There is one occasion where forbidding $0\mid 0$ would have a slight advantage (though I don't personally think it is a sufficient argument): if in number theory one writes $b/a$ (not $\frac ba$) for the exact quotient of $b$ by$~a$ (as one often does), then use of this notation of course needs to be justified by showing that $a\mid b$; if one admits $0\mid 0$ however it also requires showing (separately) that $a\neq0$. Strengthening the meaning of $a\mid b$ to also imply $a\neq0$, that separate check is superfluous. And there is the practical point that the rules for divisibility seldom allow a left argument to become zero if there was not already one before: the "additive law" $a\mid b\land a\mid c\implies a\mid b+c$ (which may produce $0$ in the second argument) does not have a symmetric counterpart.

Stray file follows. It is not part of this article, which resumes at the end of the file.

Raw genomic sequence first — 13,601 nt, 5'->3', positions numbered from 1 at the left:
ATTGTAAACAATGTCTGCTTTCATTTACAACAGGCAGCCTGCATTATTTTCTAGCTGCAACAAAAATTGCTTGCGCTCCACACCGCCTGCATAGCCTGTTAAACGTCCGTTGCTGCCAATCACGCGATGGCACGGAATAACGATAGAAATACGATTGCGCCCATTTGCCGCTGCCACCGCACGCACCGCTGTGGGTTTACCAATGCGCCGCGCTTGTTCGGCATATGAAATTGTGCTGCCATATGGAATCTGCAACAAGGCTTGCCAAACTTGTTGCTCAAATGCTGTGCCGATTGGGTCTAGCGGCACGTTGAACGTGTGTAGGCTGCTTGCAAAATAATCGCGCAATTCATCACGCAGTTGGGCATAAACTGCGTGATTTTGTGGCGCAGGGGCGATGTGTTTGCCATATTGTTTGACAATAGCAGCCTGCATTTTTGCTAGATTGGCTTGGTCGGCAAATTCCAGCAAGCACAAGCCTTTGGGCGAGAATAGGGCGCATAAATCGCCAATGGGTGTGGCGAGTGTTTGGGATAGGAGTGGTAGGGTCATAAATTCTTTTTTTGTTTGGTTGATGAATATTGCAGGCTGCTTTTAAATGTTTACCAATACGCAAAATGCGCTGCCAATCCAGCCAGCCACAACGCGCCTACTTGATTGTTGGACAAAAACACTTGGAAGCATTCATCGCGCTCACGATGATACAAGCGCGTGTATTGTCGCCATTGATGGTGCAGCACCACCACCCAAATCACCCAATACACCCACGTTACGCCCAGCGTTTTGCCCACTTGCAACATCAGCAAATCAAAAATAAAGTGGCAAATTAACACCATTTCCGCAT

I just loooked up what is done in Concrete Mathematics (whose authors are particularly meticulous about notation and precise definitions), and it is a very interesting case: not only do they use a different symbol for the divisibility relation, namely $m\backslash n$ (adding immediately that '$m\mid n$' is much more common), they also give it a particular definiens: $m>0$ and $n=mk$ for some integer $k$ (equation (4.1)). So not only do they deny that $0$ divides anything, they also deny this (at least with their notation) to all negative integers. To palliate this strictness, they then define the relation "$n$ is a multiple of $m$" (without any special symbol) as the same thing but without the condition that $m>0$; thus non-positive numbers have multiples, even though they do not divide anything. Their convention is clearly an opportunistic one (it would be impossible follow suit when extending the notation to, say, arbitrary integral domains), but I think I can see the main advantage: it allows omitting "positive" that would otherwise almost always be needed when talking about divisors of numbers. They can for instance define prime numbers as the positive numbers that have exactly $2$ divisors; this would require a second use of "positive" (or replacing $2$ by $4$) if negative divisors were admitted. The fact that its authors seem to live happily with their convention throughout the book indicates that it is not hard to ensure that the first argument in a divisibility relation is not only always nonzero, but in fact always positive; the explanation is probably more or less the same as I invoked above (no additive structure for divisors).